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ABI: We are not cutting advisers out of pension dashboards

Trade body responds to criticism from Money Marketing columnist Ian McKenna that advisers are being left out of the loop

ABI policy director Yvonne Braun

The past two years have provided a genuinely good story about the remarkable progress that has been made towards a pensions dashboard service.

This progress has been made thanks to an unprecedented level of co-operation and joint working between all facets of the pensions industry, technology companies, consumers groups, financial advisers and Government departments. And the service itself has the potential to be revolutionary.

It’s therefore quite frustrating to have this cross-industry success story hijacked by a lone voice intent on making out there is some sort of Association of British Insurers plot against financial advisers. It’s utter fiction, and while we have no intention of engaging in a running argument it is time to set the record straight on a few points.

Throughout this project – and indeed common to many projects at the ABI – the importance of people getting independent financial advice and guidance has been emphasised time and again. Financial advisers are certainly among those we expect to be offering dashboard services. We have been clear that we want to see a delegated access function within the dashboard, and supported project partners actively working towards it.

Will all the bells and whistles of delegated access be there from day one? Probably not. That’s because we have to walk before we can run. But as well as offering their own dashboards, financial advisers will be able to sit down with customers and look at their dashboard information with them, cutting out all the wasted time pursuing paperwork and focusing on the real value – giving them good financial advice.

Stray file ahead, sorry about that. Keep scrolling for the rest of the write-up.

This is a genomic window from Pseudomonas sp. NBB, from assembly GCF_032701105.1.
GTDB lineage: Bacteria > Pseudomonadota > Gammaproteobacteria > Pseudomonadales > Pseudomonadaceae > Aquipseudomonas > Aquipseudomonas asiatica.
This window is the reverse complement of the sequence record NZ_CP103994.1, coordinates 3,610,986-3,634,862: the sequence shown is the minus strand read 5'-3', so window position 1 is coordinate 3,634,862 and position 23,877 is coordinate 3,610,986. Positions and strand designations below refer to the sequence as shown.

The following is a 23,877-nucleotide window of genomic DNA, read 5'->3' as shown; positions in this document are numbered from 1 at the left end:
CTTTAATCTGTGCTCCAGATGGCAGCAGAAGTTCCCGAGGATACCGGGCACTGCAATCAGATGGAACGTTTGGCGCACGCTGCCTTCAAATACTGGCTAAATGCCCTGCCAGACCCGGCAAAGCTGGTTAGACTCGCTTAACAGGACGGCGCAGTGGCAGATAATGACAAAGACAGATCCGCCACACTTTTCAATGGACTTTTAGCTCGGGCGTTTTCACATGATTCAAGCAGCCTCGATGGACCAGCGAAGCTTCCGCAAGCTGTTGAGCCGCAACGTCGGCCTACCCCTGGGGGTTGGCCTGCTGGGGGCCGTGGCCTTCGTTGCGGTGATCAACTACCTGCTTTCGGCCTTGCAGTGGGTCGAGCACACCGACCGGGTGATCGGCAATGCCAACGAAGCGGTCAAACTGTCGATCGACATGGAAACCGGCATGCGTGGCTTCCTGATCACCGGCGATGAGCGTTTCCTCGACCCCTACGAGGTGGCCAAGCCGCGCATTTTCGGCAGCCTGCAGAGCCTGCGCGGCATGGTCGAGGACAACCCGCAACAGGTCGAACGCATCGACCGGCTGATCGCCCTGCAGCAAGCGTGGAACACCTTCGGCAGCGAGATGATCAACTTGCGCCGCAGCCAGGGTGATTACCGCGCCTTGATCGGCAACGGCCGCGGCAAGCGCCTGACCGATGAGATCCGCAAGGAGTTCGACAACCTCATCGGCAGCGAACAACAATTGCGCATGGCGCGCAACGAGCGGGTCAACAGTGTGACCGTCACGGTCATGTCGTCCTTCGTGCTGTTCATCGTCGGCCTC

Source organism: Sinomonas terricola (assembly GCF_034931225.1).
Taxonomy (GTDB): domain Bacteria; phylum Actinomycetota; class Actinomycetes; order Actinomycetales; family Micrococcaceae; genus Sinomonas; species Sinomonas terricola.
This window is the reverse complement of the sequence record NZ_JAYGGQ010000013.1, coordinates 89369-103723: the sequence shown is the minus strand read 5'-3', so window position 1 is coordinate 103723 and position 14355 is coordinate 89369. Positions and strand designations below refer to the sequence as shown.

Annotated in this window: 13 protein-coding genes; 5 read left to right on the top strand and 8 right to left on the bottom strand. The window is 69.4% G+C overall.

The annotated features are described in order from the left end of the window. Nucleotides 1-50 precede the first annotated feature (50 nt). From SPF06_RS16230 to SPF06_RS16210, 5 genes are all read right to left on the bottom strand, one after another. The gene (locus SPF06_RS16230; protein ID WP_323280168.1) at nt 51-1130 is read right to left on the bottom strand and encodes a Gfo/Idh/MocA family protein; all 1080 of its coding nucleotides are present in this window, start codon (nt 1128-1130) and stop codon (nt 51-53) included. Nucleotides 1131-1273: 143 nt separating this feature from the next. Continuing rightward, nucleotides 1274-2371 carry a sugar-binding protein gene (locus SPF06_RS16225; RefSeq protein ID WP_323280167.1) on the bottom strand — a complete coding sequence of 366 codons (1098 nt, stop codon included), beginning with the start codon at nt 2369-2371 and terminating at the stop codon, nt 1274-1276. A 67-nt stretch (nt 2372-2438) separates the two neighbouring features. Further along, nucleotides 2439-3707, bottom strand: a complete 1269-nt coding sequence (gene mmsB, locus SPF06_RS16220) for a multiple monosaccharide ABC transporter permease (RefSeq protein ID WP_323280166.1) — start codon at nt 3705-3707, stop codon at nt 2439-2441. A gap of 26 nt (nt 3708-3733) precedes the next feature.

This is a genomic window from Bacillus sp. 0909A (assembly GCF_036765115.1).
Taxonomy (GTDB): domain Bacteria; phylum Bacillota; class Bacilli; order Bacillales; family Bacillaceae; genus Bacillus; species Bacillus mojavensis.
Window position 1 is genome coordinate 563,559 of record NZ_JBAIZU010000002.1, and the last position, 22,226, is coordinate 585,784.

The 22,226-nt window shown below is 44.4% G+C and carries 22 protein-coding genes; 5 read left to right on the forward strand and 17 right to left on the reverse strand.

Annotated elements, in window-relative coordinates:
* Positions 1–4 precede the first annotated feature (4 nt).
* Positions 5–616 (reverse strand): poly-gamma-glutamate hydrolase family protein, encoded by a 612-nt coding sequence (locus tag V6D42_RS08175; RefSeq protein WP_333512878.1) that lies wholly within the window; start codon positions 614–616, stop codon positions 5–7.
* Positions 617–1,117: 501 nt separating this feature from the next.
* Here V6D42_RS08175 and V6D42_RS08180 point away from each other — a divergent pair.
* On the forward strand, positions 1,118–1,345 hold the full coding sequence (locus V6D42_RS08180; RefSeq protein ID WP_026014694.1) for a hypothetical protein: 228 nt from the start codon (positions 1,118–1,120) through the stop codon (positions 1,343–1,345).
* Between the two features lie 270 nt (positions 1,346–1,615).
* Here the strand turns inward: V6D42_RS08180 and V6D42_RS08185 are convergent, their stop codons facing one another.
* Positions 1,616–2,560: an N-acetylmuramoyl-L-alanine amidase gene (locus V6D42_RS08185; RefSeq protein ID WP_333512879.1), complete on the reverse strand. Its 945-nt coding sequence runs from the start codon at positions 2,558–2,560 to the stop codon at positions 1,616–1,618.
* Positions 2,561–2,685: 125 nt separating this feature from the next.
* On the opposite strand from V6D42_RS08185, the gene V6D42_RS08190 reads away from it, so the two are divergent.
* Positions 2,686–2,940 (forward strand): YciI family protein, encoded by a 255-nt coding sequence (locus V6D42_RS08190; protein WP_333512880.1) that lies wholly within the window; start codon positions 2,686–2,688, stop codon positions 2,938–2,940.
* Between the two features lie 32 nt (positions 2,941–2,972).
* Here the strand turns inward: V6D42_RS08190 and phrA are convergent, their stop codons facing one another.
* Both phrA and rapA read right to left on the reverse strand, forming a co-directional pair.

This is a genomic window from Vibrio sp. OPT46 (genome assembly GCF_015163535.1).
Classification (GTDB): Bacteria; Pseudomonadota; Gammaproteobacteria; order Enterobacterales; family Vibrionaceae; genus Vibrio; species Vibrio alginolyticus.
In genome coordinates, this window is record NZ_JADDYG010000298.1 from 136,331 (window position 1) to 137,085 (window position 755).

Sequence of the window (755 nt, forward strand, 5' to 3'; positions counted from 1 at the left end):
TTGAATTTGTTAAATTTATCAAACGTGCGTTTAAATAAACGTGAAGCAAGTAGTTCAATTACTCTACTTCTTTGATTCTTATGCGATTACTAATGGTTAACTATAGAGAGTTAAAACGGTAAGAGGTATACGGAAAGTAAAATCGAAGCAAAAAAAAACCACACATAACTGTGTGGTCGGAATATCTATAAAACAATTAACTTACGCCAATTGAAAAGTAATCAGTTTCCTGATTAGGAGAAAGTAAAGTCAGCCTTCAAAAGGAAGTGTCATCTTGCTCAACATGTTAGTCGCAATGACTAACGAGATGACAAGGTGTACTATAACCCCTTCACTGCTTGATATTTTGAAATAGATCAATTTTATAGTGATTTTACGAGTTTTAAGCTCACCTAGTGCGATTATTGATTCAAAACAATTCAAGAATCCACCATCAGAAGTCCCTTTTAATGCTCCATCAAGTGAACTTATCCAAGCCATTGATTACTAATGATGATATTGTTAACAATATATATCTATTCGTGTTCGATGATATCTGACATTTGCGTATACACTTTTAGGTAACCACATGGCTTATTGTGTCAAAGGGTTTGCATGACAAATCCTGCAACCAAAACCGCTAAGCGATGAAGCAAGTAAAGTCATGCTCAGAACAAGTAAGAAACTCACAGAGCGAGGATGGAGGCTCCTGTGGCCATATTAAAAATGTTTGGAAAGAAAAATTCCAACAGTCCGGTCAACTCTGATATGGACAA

It also has to be said that while of course delegated access is important, is it really a service so critical that all the additional complications of making it work justify delaying delivery of the overall project? When we have discussed this with the vast majority of advisers, most accept the answer to this is no.

No major project can proceed with complete unanimity from everyone, particularly not at the early stages, because nothing would ever get done. But the report we published following our latest programme of work was based on substantial amounts of research and engagement and has been welcomed by most. Treating an implementation timing decision as being central to the entire project is too narrow a focus.

As for the allegation that this is an ABI stitch up, this is complete nonsense. We are very proud of the contribution we’ve made so far in supporting the creation of a prototype and keeping useful work going during a time of political uncertainty. We remain committed to helping and supporting the next phases. But we argued for Government to take up the reins of this project again and we’re very pleased they have.

The project has been successfully passed on. We don’t yet know if they are ready to implement the kind of technology solution we know is available, but the industry has delivered a successful prototype which has convinced ministers to make this service a reality and that’s a win in anyone’s book.

The ultimate goal here is to give millions of people easy access to information about their pension savings, in a single place of their choice, so they can make better plans and preparations for retirement; in many cases alongside a financial adviser. The majority of the pensions industry is committed to delivering this. The Department for Work and Pensions is committed to delivering this.

The majority of financial advisers are embracing the potential of the service and happy to help deliver it. It’s time the majority had their voices heard and that we get behind the next stages of this project.

Yvonne Braun is director of policy for long-term savings and protection at the Association of British Insurers



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